Planning IP Multicasting
Updated: March 28, 2003
Applies To: Windows Server 2003, Windows Server 2003 R2, Windows Server 2003 with SP1, Windows Server 2003 with SP2
With IP multicasting, one device can send a single data stream that the network replicates only as necessary so that multiple devices receive the data. Because of the minimal overhead required to create the data stream and the low overhead on the network, multicast communication is particularly suitable for multiple-user multimedia applications such as video conferencing, distance learning, and collaborative computing. You can also use multicast traffic to discover resources on the internetwork and to support datacasting applications such as file distribution or database synchronization.
Using the IP multicast components of the Windows Server 2003 TCP/IP protocol and the Routing and Remote Access service, you can send and receive IP multicast traffic from multicast-enabled portions of your intranet or the Internet and from remote access clients. You can use IP multicast to optimize server loading and network bandwidth.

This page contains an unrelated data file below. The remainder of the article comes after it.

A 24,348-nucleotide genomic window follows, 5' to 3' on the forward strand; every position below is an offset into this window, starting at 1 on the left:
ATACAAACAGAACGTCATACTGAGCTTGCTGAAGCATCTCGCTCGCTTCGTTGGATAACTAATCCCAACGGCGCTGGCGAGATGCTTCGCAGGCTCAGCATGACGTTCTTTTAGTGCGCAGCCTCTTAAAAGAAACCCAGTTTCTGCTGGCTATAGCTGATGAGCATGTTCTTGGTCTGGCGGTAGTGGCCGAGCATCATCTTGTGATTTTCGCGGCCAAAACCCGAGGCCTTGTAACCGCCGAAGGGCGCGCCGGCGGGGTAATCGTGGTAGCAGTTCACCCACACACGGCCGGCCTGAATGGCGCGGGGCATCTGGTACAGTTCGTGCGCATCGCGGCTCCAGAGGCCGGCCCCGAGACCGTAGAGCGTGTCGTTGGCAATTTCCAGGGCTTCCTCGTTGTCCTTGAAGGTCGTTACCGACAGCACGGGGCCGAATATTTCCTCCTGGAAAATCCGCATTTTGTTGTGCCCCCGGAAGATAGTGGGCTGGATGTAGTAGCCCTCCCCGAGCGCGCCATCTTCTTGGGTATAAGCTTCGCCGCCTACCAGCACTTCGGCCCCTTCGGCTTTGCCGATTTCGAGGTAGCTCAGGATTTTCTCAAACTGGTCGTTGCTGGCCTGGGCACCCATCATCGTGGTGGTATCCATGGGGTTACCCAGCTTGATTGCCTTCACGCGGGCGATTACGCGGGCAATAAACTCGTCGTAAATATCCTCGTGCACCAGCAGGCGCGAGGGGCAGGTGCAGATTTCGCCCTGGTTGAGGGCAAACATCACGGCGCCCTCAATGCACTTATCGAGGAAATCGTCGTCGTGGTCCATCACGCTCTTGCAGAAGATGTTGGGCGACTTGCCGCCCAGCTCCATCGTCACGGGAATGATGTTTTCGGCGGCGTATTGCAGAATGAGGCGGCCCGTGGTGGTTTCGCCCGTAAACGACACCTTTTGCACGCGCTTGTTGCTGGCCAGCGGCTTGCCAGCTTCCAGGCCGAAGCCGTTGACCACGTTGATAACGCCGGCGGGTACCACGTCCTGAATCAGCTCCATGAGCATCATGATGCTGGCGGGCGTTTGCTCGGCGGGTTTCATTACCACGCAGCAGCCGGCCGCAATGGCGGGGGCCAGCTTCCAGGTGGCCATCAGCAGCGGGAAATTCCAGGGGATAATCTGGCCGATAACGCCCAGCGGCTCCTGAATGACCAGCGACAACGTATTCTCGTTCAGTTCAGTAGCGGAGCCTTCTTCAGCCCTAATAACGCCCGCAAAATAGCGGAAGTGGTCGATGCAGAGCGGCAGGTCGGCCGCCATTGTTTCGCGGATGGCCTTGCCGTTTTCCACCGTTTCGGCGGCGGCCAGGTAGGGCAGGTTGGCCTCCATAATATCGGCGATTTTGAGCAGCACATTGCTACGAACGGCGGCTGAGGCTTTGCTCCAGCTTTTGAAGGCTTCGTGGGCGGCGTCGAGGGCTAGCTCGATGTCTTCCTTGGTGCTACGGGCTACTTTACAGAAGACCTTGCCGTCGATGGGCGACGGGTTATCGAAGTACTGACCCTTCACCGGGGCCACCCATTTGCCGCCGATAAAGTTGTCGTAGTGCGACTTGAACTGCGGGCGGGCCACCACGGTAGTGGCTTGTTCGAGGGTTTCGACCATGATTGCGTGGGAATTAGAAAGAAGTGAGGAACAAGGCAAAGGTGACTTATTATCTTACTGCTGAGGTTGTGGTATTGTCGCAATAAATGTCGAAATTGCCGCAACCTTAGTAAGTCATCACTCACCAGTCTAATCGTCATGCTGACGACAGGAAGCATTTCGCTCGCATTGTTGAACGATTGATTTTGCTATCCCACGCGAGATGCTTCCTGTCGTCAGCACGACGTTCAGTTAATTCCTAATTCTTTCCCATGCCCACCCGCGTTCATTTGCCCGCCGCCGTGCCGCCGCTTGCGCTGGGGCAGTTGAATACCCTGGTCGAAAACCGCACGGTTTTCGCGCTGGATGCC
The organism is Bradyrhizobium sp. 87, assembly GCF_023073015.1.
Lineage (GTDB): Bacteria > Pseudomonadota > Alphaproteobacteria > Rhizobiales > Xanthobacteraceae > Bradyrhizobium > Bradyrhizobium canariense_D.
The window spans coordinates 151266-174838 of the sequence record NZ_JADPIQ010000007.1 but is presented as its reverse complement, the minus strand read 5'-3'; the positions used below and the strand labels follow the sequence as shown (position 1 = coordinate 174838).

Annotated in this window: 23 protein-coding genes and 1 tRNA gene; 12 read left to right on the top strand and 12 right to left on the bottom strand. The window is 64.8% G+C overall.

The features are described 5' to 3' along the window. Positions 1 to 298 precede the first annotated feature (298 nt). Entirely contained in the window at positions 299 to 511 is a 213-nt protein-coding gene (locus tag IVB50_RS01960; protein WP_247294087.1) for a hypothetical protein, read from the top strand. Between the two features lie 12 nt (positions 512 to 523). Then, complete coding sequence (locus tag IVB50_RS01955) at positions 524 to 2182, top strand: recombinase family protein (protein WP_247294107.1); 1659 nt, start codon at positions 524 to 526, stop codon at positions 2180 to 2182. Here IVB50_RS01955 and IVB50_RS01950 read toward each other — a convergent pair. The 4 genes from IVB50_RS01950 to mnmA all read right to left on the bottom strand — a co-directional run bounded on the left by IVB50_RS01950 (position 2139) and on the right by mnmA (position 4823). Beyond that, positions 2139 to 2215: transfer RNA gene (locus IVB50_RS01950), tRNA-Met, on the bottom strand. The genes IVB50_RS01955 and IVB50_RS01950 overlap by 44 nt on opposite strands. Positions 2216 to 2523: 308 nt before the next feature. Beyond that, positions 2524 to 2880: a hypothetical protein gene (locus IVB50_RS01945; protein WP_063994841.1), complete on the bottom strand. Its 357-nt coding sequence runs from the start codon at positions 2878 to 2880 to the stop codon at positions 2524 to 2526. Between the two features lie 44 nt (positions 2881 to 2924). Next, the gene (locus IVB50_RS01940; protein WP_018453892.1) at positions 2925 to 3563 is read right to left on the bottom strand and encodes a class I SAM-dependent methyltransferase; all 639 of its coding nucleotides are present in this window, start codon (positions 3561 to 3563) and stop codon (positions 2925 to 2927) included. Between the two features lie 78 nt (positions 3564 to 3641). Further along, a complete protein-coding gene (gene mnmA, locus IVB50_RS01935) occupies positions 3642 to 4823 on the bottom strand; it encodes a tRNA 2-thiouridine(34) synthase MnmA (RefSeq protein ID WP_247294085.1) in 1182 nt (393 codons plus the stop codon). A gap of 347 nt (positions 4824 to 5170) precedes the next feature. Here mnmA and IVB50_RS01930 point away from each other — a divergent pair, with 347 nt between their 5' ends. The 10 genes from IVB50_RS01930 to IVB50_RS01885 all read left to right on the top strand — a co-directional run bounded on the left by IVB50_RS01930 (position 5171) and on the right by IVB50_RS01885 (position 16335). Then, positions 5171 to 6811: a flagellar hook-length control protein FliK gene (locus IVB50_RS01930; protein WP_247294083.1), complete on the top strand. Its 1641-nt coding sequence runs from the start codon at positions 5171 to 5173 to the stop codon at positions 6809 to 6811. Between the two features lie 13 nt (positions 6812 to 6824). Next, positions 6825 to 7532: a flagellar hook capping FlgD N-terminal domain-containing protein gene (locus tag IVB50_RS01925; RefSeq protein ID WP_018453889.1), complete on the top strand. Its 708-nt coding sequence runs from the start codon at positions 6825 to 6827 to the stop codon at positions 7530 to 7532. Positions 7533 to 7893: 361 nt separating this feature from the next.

Figure 1.13 shows the tasks involved in planning IP multicasting.
Figure 1.13 Planning IP Multicasting
In multicast routing, routers communicate multicast group membership information to each other using multicast routing protocols, and forward data across the internetwork. Multicast forwarding refers to the process of forwarding multicast traffic to networks on which other multicast devices are listening. The multicast-capable portion of the Internet is referred to as the Internet multicast backbone, or MBone.
All computers running Windows Server 2003 can both send and receive IP multicast traffic. Windows Server 2003 TCP/IP can listen for IPv4 multicast traffic and use a multicast forwarding table to determine where to forward incoming multicast traffic.
Figure 1.14 shows one common configuration of IP multicast components. For examples of a number of supported multicast configurations, see the Networking Collection of the Windows Server 2003 Technical Reference (or see the Networking Collection on the Web at http://www.microsoft.com/reskit).
Figure 1.14 IP Multicast Components